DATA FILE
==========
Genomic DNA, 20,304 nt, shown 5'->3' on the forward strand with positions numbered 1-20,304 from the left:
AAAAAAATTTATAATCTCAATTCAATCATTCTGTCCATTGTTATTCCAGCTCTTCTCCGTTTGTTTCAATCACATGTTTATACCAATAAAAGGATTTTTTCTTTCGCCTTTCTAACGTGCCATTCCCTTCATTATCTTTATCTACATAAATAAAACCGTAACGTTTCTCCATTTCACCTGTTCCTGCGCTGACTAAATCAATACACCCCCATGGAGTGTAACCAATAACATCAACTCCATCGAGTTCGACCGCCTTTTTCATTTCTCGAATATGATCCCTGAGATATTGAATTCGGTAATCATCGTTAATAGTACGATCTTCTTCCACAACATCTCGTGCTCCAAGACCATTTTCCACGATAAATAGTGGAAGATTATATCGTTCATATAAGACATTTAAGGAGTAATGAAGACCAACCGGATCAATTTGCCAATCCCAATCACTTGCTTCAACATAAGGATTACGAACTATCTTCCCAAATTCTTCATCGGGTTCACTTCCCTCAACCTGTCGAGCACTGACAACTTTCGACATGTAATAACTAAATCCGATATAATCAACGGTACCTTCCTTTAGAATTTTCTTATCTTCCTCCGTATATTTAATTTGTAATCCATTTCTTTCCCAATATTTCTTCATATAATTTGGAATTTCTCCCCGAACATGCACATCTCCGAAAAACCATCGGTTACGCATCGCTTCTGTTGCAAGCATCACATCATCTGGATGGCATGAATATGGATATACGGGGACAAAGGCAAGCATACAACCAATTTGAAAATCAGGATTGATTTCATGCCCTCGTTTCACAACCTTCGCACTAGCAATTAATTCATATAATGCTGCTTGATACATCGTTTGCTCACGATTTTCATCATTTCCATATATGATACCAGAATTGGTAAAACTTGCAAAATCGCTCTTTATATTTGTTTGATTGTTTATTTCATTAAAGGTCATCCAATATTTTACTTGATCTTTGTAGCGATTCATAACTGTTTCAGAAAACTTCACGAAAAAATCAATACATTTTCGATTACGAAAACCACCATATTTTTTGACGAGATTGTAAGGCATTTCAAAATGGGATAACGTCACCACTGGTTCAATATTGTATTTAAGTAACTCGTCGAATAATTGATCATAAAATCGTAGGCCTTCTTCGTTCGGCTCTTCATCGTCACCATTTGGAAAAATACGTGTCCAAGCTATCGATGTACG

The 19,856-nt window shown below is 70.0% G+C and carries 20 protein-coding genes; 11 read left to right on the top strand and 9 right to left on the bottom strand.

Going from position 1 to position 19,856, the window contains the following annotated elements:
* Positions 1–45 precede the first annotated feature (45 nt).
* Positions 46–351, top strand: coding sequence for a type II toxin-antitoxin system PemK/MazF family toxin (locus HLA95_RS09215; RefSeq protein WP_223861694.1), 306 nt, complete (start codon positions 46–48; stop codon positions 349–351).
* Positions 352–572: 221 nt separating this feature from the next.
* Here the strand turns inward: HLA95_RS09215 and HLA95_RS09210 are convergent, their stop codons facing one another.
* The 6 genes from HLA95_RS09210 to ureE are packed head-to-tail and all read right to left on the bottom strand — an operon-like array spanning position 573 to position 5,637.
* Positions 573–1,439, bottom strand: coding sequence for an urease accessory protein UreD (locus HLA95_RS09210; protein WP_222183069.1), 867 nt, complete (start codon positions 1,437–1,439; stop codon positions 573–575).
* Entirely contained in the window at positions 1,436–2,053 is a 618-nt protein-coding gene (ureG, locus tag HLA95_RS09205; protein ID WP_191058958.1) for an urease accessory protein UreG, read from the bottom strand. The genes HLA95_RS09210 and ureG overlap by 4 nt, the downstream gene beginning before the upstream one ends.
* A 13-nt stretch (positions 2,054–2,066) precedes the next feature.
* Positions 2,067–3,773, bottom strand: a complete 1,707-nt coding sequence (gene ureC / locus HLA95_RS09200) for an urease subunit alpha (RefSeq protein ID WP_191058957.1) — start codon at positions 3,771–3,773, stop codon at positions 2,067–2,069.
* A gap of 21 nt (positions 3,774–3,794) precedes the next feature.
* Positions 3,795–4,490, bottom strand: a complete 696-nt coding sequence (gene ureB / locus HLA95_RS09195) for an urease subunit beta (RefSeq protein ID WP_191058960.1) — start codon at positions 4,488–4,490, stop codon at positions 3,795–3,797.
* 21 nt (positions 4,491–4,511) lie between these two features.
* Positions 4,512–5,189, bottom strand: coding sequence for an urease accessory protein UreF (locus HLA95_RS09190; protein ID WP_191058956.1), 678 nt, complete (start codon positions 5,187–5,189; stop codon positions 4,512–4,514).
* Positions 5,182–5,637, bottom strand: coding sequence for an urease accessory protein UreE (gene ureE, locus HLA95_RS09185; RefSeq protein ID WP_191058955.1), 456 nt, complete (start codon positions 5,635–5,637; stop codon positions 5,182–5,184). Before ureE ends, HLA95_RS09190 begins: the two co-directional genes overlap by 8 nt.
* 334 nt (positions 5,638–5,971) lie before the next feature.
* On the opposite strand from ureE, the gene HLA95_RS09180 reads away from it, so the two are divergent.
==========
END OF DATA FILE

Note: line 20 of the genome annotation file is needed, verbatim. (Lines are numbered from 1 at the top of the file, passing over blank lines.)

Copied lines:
* On the opposite strand from ureE, the gene HLA95_RS09180 reads away from it, so the two are divergent.